Jay Rifenbary

Jay Rifenbary's Blog

Thoughtfulness - An Impetus for Positive Behavior

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Before you make your next decision regarding anything, ask yourself, does this decision include being thoughtful of others? How many decisions are being made based on self-driven agendas, rather then reflecting on how the decision might impact others negatively, or contribute to the betterment of all concerned? I have no doubt there would be considerably less gridlock in our political spheres of influence if our leaders were more thoughtful, and their need for self-preservation was not such a priority. It transitions into being vulnerable to the demands of special interests, cronyism, and ultimately corrupt and deceitful actions. I am not suggesting that all those in public service are thoughtless. I believe most are thoughtful at the onset of their careers, but the political system has a way of tarnishing that ideal desire of selfless thought and service. Although there may be many public examples of a lack of thoughtfulness, we as individuals have the opportunity to buck the thoughtless trend of such behavior each day.

Thoughtfulness is defined as, “showing consideration for the needs of other people”, and “showing careful consideration or attention.” When someone is thoughtful, it demonstrates a kind and a generous personal character. Thoughtfulness is the precedent for being considerate, caring, attentive, understanding, sympathetic, solicitous, concerned, helpful, obliging, neighborly, unselfish, kind, compassionate and charitable. These are all synonyms for being thoughtful. Acting thoughtlessly stems from personal insecurity, and what I term as, misaligned needs. A misaligned need is a need where the outcome of what you want is at the expense of others around you. If the need for wealth, and fame tramples those you love and care for, then those needs are misaligned. Aligned needs are those that favor the individual as well as those you love, work with, and possess benefit to something bigger than yourself. Aligned needs are those that also compliment the very core values you believe in. For example, if your need for recognition overrides your core value of being humble than that need is misaligned, and you are less likely to be thoughtful in striving for recognition. If the need for power overrides your core value of virtue, (behavior showing high moral standards), then your need for power is misaligned. The desire for recognition and power is a personal insecurity that needs to be addressed before it becomes an excuse for failure.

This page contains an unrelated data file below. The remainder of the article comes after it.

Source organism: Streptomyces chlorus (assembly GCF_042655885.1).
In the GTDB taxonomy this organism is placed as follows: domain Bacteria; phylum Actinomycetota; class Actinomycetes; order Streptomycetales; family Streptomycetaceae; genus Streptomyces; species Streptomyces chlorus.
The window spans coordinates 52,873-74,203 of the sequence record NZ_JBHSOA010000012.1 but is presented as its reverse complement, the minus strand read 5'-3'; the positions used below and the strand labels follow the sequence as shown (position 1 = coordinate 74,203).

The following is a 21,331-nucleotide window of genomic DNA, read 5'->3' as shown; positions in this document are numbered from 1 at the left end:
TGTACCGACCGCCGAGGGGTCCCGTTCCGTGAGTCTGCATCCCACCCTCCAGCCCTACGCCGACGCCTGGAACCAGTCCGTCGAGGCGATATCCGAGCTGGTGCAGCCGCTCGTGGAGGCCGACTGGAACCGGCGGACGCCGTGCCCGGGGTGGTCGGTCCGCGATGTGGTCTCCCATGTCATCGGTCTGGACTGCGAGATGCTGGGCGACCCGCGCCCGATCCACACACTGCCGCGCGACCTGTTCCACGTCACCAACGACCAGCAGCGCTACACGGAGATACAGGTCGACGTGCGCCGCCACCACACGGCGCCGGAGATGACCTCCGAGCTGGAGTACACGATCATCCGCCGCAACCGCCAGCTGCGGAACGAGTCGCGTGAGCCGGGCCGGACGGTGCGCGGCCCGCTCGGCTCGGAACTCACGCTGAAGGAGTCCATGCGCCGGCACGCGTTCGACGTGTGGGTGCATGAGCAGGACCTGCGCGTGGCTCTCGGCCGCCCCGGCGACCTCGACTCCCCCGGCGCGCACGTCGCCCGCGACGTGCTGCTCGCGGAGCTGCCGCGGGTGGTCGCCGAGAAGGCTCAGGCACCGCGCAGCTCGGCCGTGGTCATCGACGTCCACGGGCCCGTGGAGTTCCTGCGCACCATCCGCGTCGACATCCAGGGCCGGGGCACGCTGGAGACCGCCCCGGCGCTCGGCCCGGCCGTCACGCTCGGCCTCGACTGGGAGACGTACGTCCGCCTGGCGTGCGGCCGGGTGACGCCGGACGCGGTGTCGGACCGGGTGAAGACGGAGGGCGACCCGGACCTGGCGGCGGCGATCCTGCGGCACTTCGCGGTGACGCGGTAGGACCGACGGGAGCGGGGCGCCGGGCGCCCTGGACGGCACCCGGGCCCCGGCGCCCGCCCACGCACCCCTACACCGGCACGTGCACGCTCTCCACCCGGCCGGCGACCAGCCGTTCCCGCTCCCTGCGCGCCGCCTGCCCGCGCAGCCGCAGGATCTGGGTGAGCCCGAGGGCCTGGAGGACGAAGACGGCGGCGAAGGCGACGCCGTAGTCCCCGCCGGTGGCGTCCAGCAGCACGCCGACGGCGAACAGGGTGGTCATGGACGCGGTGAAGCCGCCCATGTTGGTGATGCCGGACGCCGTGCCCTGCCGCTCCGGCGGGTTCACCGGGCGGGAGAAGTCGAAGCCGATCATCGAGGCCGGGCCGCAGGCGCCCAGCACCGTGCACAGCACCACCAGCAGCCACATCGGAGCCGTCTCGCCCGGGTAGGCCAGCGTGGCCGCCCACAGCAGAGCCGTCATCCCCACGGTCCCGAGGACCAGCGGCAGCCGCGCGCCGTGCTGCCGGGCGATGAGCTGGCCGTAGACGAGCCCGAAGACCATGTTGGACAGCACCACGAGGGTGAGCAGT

The more you adhere to the values you believe in, the greater opportunity you have to be thoughtful of others in your decisions. Why? The more secure you are with what you stand for and believe in. When you demonstrate thoughtfulness it reveals contentment with your sense of self, and a level of personal honesty revered by most. I say most because it can be a threat to those whose needs are misaligned. The threat stems from resisting the necessity to be personally accountable for the misalignment, and that is not enjoyable to contend with. Unless your needs are aligned with your core values, the attainment of those needs will never be enough to reach a level of contentment and personal satisfaction. You will always be dissatisfied.

Thoughtful people are those who generate friendships and family bonds that stand the test of time. They are thinking more of others then themselves, and who does not appreciate that level of selflessness? As heard in the teaching halls of sales and leadership, people do not care how much you know, until they know how much you care. Be thoughtful in thought, word and deed during your decision making process, and the implementation of your decisions. There is thoughtful, honest and genuine decency throughout human existence, and it is a joy to be around those who are more selfless than self-centered. Being thoughtful exposes an understanding into your character. It reveals a genuineness and sincerity of commitment toward bettering the world around you. You find happiness in thoughtfulness, because thoughtfulness is reciprocated, and how could that not make you smile. As the noted American anthropologist Margaret Meade stated. “A small group of thoughtful people could change the world. Indeed, it’s the only things that ever has.”



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